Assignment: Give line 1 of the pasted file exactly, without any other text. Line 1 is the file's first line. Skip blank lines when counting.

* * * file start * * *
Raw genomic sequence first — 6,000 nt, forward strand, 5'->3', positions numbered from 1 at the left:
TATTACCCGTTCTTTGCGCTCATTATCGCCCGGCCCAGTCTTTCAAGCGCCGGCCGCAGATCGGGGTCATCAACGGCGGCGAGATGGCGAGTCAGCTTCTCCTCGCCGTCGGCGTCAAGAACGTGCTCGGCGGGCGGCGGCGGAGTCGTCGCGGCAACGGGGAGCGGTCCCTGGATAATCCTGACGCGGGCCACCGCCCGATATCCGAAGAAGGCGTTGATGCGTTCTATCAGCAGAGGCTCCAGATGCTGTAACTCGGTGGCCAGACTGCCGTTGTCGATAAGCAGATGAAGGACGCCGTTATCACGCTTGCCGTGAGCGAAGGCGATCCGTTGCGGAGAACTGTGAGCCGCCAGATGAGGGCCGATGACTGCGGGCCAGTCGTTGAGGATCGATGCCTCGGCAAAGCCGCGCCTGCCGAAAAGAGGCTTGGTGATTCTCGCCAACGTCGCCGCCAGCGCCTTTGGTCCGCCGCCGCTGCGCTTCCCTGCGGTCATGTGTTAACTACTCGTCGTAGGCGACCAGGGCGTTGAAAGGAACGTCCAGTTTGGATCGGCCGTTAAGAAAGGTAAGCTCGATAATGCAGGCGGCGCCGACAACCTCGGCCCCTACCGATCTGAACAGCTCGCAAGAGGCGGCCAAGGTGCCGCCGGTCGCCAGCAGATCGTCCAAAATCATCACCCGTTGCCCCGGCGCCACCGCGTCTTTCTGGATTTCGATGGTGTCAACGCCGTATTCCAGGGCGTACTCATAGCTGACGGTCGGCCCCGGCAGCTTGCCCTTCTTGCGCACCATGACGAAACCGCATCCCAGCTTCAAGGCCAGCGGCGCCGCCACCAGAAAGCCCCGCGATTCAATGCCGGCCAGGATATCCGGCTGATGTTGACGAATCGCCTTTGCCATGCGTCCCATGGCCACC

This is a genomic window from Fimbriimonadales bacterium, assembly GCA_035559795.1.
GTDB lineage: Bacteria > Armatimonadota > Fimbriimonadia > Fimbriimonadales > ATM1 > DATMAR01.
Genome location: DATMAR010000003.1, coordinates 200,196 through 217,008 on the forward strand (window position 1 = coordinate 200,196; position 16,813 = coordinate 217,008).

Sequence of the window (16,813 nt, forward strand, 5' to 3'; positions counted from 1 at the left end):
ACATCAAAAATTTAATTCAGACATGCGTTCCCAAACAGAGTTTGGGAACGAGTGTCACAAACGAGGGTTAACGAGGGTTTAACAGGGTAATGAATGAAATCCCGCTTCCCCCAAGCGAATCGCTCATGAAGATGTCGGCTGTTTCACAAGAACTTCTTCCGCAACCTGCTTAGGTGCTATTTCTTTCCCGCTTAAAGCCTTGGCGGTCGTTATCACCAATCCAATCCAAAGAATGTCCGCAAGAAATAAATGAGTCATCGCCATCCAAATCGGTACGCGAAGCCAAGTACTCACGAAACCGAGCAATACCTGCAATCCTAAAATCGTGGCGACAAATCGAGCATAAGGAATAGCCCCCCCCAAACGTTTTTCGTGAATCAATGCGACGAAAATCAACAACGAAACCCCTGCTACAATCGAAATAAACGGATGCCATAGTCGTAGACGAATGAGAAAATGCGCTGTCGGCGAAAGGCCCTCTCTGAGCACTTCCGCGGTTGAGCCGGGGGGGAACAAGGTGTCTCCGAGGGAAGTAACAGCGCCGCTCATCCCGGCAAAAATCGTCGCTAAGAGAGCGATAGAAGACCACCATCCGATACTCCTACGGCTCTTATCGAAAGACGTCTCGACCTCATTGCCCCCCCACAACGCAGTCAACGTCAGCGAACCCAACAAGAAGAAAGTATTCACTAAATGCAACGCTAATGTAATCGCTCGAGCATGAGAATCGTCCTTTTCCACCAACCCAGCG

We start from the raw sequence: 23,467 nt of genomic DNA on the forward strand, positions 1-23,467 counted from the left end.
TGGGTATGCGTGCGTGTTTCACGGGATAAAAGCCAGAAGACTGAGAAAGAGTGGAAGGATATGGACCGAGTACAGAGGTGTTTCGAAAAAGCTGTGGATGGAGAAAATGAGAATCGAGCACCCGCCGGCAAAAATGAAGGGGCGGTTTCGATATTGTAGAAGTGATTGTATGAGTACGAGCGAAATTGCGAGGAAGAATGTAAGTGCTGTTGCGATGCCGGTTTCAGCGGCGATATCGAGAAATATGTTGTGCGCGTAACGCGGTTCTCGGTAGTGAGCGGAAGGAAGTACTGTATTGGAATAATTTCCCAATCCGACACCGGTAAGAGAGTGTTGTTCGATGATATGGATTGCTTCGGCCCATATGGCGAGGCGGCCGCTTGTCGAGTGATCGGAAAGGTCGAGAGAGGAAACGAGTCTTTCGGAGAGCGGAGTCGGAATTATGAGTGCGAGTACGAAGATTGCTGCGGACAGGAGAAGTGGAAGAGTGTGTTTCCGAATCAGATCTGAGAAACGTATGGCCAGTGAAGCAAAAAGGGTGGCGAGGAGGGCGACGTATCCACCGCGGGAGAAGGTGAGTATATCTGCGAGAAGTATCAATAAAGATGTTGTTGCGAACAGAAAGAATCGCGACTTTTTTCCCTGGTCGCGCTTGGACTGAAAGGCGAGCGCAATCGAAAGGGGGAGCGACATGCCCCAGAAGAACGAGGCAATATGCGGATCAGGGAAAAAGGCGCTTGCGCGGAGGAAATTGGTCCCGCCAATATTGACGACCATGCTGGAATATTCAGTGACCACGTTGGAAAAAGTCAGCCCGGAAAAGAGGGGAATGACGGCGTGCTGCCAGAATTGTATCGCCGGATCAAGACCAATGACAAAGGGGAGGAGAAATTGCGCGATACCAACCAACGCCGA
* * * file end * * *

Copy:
Raw genomic sequence first — 6,000 nt, forward strand, 5'->3', positions numbered from 1 at the left: